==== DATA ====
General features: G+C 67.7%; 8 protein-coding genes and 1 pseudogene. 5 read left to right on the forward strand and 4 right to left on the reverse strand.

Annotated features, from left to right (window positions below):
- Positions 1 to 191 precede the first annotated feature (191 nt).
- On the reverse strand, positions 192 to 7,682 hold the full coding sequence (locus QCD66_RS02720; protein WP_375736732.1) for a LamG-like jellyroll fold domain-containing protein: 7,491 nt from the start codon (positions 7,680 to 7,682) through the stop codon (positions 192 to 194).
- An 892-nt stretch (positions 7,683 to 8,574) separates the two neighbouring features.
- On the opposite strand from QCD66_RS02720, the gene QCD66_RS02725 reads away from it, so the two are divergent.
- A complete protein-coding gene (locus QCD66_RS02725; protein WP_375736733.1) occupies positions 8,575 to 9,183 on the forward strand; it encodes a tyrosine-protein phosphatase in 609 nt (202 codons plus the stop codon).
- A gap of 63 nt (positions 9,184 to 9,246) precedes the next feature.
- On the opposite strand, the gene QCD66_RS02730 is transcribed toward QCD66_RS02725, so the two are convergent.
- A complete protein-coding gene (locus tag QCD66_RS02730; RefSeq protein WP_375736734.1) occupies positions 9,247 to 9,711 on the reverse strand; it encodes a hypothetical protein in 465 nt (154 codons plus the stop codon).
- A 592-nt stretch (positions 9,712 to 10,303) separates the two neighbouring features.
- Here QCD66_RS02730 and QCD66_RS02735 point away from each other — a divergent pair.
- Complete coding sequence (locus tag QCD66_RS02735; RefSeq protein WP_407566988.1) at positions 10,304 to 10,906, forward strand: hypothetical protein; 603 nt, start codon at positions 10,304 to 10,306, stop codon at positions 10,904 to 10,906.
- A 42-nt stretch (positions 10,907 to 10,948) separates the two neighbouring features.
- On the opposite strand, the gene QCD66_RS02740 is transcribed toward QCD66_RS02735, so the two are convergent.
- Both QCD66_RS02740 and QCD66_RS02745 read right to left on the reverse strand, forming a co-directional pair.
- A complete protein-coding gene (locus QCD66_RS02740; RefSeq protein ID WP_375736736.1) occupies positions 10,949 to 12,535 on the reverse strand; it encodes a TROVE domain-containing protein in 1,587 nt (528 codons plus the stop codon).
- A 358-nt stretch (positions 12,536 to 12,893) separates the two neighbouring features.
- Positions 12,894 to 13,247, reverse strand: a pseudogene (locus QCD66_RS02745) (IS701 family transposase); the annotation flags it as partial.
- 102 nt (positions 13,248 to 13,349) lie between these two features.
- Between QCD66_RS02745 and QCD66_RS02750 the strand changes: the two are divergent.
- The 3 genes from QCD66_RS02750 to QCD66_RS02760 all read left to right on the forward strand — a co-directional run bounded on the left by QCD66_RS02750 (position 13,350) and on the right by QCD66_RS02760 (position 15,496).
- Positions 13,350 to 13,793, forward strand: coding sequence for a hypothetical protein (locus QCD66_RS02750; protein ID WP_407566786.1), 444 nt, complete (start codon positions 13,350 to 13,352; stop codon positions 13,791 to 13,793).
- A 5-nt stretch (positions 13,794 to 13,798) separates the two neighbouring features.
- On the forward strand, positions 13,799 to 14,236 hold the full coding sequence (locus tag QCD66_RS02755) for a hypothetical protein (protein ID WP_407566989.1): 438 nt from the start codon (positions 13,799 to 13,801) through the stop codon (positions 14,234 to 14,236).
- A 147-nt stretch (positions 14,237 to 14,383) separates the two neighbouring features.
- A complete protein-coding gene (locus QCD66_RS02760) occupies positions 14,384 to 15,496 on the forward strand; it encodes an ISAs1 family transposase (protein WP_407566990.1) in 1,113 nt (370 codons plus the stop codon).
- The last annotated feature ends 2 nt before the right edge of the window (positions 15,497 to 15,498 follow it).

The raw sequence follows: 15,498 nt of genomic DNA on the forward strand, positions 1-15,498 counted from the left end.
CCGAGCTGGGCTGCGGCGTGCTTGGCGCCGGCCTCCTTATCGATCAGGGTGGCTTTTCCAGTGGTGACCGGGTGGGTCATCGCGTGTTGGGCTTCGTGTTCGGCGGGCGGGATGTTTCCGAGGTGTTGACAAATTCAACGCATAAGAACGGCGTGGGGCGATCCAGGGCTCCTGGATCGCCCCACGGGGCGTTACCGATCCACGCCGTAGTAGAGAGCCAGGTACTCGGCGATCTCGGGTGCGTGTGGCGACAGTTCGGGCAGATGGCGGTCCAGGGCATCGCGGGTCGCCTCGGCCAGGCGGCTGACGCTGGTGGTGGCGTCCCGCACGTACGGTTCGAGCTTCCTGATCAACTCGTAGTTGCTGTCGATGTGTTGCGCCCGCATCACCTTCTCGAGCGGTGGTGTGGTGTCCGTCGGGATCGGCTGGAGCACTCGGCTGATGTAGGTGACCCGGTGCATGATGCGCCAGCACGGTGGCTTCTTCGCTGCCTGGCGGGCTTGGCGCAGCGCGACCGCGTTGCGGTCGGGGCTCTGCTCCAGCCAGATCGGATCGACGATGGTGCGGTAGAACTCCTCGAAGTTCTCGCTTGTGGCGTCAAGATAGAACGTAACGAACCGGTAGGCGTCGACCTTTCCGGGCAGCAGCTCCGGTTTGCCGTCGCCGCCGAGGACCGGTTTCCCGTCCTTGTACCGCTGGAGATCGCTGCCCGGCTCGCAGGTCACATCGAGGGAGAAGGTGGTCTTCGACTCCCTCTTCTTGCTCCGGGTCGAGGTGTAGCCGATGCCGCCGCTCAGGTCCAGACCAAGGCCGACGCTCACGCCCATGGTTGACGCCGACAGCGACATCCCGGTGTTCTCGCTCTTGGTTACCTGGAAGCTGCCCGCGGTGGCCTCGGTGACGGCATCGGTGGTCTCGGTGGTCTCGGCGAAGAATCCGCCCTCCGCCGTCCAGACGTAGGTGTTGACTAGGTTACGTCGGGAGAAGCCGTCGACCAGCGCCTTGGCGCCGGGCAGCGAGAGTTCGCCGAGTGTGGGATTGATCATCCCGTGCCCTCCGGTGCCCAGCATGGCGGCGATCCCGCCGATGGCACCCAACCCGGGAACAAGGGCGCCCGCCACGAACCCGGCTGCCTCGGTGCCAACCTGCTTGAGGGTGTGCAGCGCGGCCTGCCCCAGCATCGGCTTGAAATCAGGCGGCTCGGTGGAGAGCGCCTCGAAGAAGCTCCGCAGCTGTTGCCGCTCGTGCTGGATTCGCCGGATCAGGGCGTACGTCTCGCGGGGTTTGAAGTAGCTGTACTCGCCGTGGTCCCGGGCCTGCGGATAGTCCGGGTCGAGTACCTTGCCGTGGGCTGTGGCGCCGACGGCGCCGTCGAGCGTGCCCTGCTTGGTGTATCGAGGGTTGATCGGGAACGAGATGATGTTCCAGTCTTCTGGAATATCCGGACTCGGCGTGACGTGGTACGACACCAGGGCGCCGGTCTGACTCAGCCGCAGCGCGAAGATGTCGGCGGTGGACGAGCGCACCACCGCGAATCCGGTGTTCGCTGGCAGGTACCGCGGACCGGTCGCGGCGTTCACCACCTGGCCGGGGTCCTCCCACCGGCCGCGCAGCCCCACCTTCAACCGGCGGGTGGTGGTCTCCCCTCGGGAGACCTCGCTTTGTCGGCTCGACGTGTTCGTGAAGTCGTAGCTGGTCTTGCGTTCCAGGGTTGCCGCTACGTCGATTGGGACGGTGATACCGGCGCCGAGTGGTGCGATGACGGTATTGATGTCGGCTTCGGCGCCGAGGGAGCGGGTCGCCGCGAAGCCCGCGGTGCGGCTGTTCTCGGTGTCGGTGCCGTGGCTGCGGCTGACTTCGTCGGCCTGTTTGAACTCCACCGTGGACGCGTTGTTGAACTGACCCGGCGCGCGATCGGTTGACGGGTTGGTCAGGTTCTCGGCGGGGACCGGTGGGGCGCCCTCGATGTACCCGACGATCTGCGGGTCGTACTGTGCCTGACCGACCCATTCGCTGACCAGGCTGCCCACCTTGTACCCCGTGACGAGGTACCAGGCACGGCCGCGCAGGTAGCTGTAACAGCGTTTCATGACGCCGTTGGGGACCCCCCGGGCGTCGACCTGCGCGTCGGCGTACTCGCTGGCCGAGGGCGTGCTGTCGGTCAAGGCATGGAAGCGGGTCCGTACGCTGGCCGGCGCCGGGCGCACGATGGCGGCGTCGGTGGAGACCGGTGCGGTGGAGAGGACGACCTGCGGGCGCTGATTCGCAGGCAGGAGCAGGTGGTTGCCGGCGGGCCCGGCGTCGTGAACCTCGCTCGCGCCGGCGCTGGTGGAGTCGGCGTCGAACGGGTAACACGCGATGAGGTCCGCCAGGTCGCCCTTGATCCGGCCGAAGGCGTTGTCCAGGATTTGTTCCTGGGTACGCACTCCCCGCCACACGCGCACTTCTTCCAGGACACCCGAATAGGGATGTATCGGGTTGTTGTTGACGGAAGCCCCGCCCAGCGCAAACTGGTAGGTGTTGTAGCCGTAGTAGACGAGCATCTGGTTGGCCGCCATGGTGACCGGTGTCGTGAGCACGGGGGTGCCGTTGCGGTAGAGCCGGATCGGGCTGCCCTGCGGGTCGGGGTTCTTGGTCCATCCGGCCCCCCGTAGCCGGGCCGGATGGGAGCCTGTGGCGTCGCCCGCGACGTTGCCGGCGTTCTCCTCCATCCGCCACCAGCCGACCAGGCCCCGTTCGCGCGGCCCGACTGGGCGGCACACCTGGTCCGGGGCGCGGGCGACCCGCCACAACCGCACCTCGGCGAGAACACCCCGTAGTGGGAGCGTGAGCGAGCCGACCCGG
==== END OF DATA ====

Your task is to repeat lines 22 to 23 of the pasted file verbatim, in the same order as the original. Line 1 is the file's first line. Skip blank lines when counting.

- The 3 genes from QCD66_RS02750 to QCD66_RS02760 all read left to right on the forward strand — a co-directional run bounded on the left by QCD66_RS02750 (position 13,350) and on the right by QCD66_RS02760 (position 15,496).
- Positions 13,350 to 13,793, forward strand: coding sequence for a hypothetical protein (locus QCD66_RS02750; protein ID WP_407566786.1), 444 nt, complete (start codon positions 13,350 to 13,352; stop codon positions 13,791 to 13,793).